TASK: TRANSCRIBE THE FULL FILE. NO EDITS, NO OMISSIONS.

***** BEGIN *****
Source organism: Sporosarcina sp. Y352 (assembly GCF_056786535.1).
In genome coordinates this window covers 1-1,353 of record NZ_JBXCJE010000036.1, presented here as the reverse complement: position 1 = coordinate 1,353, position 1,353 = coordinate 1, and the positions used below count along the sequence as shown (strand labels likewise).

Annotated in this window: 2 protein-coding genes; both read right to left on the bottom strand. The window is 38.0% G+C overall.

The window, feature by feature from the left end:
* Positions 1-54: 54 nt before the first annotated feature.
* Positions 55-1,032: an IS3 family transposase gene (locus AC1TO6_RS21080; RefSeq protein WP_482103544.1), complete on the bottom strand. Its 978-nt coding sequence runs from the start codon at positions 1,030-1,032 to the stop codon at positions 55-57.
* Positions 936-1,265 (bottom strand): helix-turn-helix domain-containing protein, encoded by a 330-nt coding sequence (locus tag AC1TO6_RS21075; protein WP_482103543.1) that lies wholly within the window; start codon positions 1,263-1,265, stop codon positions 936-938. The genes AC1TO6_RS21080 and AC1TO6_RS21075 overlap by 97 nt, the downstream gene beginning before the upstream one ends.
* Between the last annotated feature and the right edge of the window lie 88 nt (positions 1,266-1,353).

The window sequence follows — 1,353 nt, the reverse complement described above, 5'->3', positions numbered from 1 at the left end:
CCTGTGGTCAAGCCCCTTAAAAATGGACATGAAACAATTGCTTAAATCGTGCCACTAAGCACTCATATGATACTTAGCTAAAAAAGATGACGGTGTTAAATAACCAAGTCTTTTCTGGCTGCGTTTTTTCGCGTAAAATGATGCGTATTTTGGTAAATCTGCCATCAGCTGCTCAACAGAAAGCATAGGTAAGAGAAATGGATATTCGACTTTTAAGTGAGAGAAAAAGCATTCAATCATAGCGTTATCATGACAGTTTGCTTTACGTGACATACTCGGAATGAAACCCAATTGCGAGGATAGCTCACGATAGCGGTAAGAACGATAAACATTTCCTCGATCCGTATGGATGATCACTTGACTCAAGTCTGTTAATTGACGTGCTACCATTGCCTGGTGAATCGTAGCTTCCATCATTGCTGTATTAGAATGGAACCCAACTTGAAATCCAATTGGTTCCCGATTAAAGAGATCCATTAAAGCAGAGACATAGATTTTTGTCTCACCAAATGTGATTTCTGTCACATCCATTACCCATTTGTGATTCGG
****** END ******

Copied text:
Source organism: Sporosarcina sp. Y352 (assembly GCF_056786535.1).
In genome coordinates this window covers 1-1,353 of record NZ_JBXCJE010000036.1, presented here as the reverse complement: position 1 = coordinate 1,353, position 1,353 = coordinate 1, and the positions used below count along the sequence as shown (strand labels likewise).

Annotated in this window: 2 protein-coding genes; both read right to left on the bottom strand. The window is 38.0% G+C overall.

The window, feature by feature from the left end:
* Positions 1-54: 54 nt before the first annotated feature.
* Positions 55-1,032: an IS3 family transposase gene (locus AC1TO6_RS21080; RefSeq protein WP_482103544.1), complete on the bottom strand. Its 978-nt coding sequence runs from the start codon at positions 1,030-1,032 to the stop codon at positions 55-57.
* Positions 936-1,265 (bottom strand): helix-turn-helix domain-containing protein, encoded by a 330-nt coding sequence (locus tag AC1TO6_RS21075; protein WP_482103543.1) that lies wholly within the window; start codon positions 1,263-1,265, stop codon positions 936-938. The genes AC1TO6_RS21080 and AC1TO6_RS21075 overlap by 97 nt, the downstream gene beginning before the upstream one ends.
* Between the last annotated feature and the right edge of the window lie 88 nt (positions 1,266-1,353).

The window sequence follows — 1,353 nt, the reverse complement described above, 5'->3', positions numbered from 1 at the left end:
CCTGTGGTCAAGCCCCTTAAAAATGGACATGAAACAATTGCTTAAATCGTGCCACTAAGCACTCATATGATACTTAGCTAAAAAAGATGACGGTGTTAAATAACCAAGTCTTTTCTGGCTGCGTTTTTTCGCGTAAAATGATGCGTATTTTGGTAAATCTGCCATCAGCTGCTCAACAGAAAGCATAGGTAAGAGAAATGGATATTCGACTTTTAAGTGAGAGAAAAAGCATTCAATCATAGCGTTATCATGACAGTTTGCTTTACGTGACATACTCGGAATGAAACCCAATTGCGAGGATAGCTCACGATAGCGGTAAGAACGATAAACATTTCCTCGATCCGTATGGATGATCACTTGACTCAAGTCTGTTAATTGACGTGCTACCATTGCCTGGTGAATCGTAGCTTCCATCATTGCTGTATTAGAATGGAACCCAACTTGAAATCCAATTGGTTCCCGATTAAAGAGATCCATTAAAGCAGAGACATAGATTTTTGTCTCACCAAATGTGATTTCTGTCACATCCATTACCCATTTGTGATTCGG